Another aspect was Parks’ research into the Phineas Priesthood. It enhanced the story, not detract from it. I really enjoyed reading and learning about the inner workings and beliefs of this Priesthood, but I did not feel like I was reading it from a textbook. It was enjoyable. Parks voice floated from the page, creating an enthralling tale of history mixed with suspense, not taking away from the movement of the plot.
The tension of the serial killer filled the pages. There was no romantic tension. The whole story centered on Gwen and the serial killer who is targeting her with the victims who look like her fourteen-year-old daughter. Every time I thought Parks would slow down the action, it would escalate and make me want to read faster to keep up with Gwen as she ran for her life, protecting her daughter.
Parks really did not mention God a lot. There were references to Bible verses and how Jezebel died, but nothing that would overwhelm fans of the ABA market. On the same vein, there really was no questionable content to flinch from. As an avid reader of suspense, thrillers, and mysteries, it holds about the same amount of violence, but nothing cringeful or distasteful. The Bones will speak is an original story with a predictable villain, at least for me. But I truly enjoyed the twists and turns. Fans of Steven James, Terri Blackstock, Dee Henderson, Dani Pettrey, and Lynette Eason would love the story. I truly loved The Bones will Speak and can’t wait to see what else Carrie Stuart Parks puts out next.
Always thrilling, Carrie Stuart Parks’ latest suspense novel The Bones will Speak will grip readers with a relatable heroine who struggles with her daily life, but the non-stop action will keep readers glued to the page, begging for another book from Parks.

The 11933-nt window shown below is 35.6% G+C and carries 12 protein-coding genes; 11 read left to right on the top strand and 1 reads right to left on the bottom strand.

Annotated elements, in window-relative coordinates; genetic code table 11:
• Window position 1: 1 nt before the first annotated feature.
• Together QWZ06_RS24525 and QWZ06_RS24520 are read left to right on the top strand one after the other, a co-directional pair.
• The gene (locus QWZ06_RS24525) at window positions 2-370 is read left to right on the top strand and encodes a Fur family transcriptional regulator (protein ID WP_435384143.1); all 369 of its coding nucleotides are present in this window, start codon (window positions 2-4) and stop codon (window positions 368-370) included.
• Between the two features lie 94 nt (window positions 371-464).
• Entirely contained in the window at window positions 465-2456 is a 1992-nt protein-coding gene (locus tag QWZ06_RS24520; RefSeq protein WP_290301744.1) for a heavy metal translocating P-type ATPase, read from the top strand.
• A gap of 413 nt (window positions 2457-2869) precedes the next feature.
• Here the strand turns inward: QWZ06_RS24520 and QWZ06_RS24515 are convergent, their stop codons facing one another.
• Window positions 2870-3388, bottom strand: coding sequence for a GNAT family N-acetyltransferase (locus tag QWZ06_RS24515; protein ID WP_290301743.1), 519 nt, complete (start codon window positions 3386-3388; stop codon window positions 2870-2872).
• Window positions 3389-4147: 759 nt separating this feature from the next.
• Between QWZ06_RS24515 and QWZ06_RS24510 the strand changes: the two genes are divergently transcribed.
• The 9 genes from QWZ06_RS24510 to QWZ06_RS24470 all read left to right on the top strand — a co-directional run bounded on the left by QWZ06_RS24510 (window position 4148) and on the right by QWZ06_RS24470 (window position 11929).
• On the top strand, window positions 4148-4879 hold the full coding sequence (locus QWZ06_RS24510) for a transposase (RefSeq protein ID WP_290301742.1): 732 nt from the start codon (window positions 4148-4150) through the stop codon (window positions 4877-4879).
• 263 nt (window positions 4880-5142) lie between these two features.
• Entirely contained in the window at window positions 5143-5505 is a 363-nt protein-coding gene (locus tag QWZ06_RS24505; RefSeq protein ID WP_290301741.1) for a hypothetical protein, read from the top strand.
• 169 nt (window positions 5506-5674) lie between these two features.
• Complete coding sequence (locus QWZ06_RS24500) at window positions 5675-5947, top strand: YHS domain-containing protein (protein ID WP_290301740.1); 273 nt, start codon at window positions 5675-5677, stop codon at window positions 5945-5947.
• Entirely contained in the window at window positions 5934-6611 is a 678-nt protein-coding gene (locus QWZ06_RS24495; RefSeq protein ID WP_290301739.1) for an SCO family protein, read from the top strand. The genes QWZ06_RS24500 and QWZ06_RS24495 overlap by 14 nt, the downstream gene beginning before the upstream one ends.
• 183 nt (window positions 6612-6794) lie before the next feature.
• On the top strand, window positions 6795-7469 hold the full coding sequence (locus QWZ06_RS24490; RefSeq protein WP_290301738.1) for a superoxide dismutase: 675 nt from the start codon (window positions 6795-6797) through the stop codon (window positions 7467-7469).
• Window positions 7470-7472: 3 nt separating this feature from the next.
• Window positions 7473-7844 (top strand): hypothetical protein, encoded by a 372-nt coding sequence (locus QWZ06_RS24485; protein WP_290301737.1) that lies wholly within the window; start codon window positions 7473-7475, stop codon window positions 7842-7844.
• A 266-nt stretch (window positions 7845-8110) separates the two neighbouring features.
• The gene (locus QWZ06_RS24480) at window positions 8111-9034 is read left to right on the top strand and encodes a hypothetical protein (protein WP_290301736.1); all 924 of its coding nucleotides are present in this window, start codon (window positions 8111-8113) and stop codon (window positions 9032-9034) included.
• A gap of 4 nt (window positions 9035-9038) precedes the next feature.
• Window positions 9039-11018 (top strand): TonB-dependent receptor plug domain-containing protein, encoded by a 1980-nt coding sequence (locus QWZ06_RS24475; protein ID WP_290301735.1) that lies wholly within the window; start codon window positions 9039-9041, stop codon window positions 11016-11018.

**** This review first appeared on BookTalk where I am a regular reviewer. ****
|From Amazon I Love this picture!!|
Carrie Stuart Parks' Writing Bio:
Carrie Stuart Parks and Rick Parks met in the romantic hallways of the FBI Academy in Quantico, Virginia. They married in nineteen eighty-nine and formed a dynamic and successful team in their fine and forensic art, working on major national and international cases and creating exquisite watercolors and stone carvings. They travel internationally, teaching forensic art to a variety of participants: from the Secret Service to the FBI, from large law enforcement agencies to the smallest two-man departments in their one-week classes. They welcome civilian artists to attend their courses as well. Carrie has won numerous awards for her innovative teaching methods and general career excellence and is a signature member of the Idaho Watercolor Society. Rick has received national recognition for his exquisite art placed on musical instruments.
Carrie began her fiction writing career while battling breast cancer. Mentored by NY Times bestselling author, Frank Peretti, Carrie's debut novel garnered immediate interest by major publishing houses and landed her a three book deal at HarperCollins Christian.
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What aspect of a book mentioning a serial killer captures your attention?